On 28 August 2019, the Insurers were advised that the rig sank on 17 August 2019 while it was being decommissioned, as a result of high tide. Therefore, the Assured submitted a formal claim towards wreck removal expenses. The Insurers conducted an investigation on the Assured’s claim and found that a fire broke out on the rig on 22 July 2019 twice which ultimately led to the sinking of the rig on 17 August 2019.
On 26 July 2020, the Assured filed an insurance claim before the Abu Dhabi Court of First Instance claiming that on 17 August 2019 and during the dismantling of the rig at Musaffah Port in Abu Dhabi, the rig sank as a result of high tide and was completely damaged, qualifying as a total loss. Therefore, the Assured claimed the sum of USD7,600,000 for the total loss of the rig, as well as for the liabilities towards third parties, wreck removal and pollution.
The Insurers filed their defence with the Court and argued the following:
“The insured must notify the insurer of circumstances occurring during the currency of the contract which are such as to increase the risks borne by the insurer within three days from the date that he knows of the same, not counting official holidays. If notification is not given within the said period, it shall be permissible for the insurer to cancel the contract”.
On 29 December 2020, the Abu Dhabi Court of First Instance dismiss the Assured’s claim, as the Assured failed to perform their contractual obligations under the Insurance policy and did not inform the Insurers of the fire in accordance with the obligations set out in the Law.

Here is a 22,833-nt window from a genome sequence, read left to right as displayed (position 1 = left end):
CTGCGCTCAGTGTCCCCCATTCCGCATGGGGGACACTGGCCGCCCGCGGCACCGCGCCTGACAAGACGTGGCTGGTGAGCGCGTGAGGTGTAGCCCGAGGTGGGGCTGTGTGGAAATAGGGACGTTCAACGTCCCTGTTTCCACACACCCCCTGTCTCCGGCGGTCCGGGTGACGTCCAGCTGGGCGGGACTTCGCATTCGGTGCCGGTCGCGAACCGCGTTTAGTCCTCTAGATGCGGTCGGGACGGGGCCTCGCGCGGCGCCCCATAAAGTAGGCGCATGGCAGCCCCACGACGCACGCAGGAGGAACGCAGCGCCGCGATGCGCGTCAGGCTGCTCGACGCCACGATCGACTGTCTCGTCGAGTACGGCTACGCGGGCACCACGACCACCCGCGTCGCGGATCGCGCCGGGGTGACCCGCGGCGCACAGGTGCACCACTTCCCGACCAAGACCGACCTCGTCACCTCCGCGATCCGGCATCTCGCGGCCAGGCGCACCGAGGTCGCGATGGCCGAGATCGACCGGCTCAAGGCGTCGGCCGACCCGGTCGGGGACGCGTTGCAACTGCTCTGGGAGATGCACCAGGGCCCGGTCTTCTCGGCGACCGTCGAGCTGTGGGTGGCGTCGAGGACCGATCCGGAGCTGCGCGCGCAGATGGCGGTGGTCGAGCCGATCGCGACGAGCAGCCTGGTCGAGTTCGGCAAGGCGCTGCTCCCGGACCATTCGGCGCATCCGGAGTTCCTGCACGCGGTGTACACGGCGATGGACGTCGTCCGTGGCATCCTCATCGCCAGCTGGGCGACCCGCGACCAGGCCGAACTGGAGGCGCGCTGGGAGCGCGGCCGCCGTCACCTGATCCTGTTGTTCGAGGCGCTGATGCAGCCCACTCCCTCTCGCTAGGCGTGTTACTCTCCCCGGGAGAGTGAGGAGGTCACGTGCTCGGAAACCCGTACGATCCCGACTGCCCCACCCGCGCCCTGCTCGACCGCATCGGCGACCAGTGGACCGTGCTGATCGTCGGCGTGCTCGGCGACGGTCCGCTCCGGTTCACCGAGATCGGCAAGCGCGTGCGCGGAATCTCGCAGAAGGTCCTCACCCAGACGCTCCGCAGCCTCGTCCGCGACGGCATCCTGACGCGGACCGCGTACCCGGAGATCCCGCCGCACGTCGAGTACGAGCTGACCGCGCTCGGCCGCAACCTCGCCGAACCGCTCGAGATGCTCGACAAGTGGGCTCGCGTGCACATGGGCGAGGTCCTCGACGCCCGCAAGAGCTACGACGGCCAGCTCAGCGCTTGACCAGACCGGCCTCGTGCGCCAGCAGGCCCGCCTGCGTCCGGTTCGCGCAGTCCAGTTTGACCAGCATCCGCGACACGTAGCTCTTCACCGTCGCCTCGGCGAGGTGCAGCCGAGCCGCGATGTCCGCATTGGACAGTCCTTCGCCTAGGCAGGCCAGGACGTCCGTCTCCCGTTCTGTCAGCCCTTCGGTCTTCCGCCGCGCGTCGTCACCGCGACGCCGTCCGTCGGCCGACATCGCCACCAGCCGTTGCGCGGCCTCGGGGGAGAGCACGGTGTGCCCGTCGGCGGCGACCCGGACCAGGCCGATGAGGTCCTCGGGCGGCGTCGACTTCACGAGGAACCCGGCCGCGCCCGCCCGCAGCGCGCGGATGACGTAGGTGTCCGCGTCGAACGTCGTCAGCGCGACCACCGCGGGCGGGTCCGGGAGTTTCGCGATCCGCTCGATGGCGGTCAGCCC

The Assured filed an appeal before the Abu Dhabi Court of Appeal challenging the Court of First Instance’s judgment. The Assured argued the following in its appeal:
However, on 24 February 2021, the Court of Appeal dismissed the Assured’s appeal and upheld the Court of First Instance’s judgment. The Court of Appeal ruled that:
The assured filed an appeal before the Abu Dhabi Court of Cassation challenging the Court of Appeal’s judgment. The assured reiterated all their arguments, which were raised before the Court of Appeal.[i] Therefore, the assured requested the Court to accept its appeal and order the insurers to pay the Assured the claimed amount or to refer the claim back to the Court of Appeal to reconsider the claim further based on its appeal.
The insurers argued:
The Insurers therefore requested the Court of Cassation to dismiss the appeal and uphold the judgment of the Court of Appeal.
On 26 July 2021, the Court of Cassation dismissed the Assured’s appeal and upheld the Court of Appeal’s judgment. The Court of Cassation found that the Court of Appeal’s judgment was issued in accordance with the Law. Accordingly, the Court of Cassation adopted the findings of the Court of Appeal and referred to it as part of its judgment.[ii] Moreover, the Court Cassation added that since the Assured failed to perform their obligations under the Commercial Maritime Law and did not notify the Insurers of the insured risk, the Insurers are not obliged to indemnify the Assured.
The Cassation judgment is a timely reminder that an assured should always inform its insurers of the risks (that constitute a material risk under the policy) that may occur during the effective term of the insurance contracts as soon as it learns of them to prevent the dismissal of their maritime insurance claims (based on Articles 389 of the Commercial Maritime Law). This is also in keeping with the duty of good faith requiring the representation and disclosure of any material facts relating to the insured risk that will increase the risks borne by the insurer. Under the Civil Code, it is also important to note that Article 1028 provides that the right of the assured shall not lapse if there is a delay in giving notice of the incident insured if there is a reasonable excuse for the delay.
[i] Please see above the Abu Dhabi Court of Appeal Section.
[ii] Please see above the Abu Dhabi Court of Appeal’s Judgment Section.
Al Tamimi & Company’s Transport team regularly advises on maritime insurance related claims. For further information please contact Tariq Idais.